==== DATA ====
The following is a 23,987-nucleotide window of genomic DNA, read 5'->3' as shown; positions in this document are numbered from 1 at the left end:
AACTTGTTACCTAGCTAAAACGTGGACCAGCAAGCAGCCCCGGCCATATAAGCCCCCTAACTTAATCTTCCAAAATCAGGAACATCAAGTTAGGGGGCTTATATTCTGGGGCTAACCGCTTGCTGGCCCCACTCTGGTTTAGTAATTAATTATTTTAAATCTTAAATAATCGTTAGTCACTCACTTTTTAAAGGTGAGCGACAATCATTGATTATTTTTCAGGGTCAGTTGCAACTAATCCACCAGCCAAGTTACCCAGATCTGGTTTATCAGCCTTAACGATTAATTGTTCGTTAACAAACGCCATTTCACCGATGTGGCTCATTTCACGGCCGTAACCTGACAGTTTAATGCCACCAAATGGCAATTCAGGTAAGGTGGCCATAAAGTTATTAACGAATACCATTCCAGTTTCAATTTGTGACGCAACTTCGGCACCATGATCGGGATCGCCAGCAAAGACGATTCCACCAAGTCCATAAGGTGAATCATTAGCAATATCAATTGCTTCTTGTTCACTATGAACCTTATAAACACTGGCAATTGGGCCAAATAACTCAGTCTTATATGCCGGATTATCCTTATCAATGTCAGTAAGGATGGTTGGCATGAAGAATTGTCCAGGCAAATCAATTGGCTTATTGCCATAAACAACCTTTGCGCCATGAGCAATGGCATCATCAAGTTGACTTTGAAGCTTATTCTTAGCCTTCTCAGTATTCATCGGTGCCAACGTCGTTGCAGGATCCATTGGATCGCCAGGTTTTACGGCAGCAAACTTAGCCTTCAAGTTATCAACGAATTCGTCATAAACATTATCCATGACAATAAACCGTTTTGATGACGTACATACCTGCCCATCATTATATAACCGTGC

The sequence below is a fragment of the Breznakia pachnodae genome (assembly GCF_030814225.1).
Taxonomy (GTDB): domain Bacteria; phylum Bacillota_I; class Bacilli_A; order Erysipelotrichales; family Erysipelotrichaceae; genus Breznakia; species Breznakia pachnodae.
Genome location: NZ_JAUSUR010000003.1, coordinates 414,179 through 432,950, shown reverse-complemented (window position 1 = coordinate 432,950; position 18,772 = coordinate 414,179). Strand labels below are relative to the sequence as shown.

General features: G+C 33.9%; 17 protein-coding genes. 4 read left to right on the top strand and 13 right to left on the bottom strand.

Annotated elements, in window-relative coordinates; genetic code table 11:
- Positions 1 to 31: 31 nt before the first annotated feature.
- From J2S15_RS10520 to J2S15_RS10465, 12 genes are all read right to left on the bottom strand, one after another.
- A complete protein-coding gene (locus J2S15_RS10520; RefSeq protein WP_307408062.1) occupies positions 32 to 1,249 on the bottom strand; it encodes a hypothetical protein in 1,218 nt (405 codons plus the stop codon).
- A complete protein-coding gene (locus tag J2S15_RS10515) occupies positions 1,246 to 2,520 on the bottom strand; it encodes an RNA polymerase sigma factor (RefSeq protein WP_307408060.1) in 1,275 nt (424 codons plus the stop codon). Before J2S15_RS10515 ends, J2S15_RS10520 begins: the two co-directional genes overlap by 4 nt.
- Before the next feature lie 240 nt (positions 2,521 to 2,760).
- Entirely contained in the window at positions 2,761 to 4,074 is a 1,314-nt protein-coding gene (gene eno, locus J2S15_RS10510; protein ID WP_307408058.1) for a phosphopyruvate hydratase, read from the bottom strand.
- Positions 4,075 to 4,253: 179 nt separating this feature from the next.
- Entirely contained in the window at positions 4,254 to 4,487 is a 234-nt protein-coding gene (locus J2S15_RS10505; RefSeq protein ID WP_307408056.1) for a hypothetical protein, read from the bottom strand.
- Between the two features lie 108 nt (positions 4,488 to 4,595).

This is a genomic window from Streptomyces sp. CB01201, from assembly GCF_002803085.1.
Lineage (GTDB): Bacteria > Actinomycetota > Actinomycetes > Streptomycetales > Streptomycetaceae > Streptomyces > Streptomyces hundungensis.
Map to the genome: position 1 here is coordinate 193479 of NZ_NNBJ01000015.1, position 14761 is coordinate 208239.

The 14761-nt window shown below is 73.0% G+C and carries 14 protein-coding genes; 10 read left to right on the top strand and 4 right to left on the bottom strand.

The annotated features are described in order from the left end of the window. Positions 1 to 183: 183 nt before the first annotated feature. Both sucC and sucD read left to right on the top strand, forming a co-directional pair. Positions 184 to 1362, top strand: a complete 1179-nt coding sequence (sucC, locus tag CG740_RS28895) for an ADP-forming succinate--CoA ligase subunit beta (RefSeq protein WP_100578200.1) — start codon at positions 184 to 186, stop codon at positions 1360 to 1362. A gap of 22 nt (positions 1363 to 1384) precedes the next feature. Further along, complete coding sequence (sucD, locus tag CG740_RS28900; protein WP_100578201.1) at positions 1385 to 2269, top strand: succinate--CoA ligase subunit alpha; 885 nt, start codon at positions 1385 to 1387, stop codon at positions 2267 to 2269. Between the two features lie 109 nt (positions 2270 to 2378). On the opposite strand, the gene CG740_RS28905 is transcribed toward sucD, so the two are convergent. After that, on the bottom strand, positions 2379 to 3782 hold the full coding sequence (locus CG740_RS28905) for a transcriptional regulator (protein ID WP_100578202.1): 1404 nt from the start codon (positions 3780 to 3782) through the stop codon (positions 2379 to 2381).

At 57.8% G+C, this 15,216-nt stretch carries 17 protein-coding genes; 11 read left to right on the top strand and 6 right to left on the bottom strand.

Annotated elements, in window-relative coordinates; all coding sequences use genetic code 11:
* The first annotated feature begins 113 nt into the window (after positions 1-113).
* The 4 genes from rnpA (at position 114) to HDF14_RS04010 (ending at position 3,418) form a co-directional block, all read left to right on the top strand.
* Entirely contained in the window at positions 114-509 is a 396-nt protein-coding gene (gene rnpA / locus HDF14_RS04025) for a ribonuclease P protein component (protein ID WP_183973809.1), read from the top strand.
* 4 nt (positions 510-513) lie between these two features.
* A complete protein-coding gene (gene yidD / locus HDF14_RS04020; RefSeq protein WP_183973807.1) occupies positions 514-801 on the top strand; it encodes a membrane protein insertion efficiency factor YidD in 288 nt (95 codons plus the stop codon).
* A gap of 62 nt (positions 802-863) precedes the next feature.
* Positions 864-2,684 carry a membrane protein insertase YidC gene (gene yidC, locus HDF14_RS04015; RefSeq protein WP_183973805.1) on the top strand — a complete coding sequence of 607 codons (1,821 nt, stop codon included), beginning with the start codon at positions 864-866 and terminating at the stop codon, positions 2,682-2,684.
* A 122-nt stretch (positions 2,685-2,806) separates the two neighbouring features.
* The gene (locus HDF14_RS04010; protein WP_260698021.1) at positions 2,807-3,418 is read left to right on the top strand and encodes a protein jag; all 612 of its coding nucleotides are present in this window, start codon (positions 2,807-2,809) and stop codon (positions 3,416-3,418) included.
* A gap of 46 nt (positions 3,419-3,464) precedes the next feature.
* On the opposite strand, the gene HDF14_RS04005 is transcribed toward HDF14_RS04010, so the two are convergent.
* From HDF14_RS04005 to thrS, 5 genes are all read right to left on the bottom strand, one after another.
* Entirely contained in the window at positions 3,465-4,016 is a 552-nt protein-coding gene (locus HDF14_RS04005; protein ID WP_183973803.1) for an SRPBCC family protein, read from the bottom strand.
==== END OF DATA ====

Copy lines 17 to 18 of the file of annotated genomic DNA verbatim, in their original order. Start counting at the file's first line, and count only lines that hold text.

This is a genomic window from Streptomyces sp. CB01201, from assembly GCF_002803085.1.
Lineage (GTDB): Bacteria > Actinomycetota > Actinomycetes > Streptomycetales > Streptomycetaceae > Streptomyces > Streptomyces hundungensis.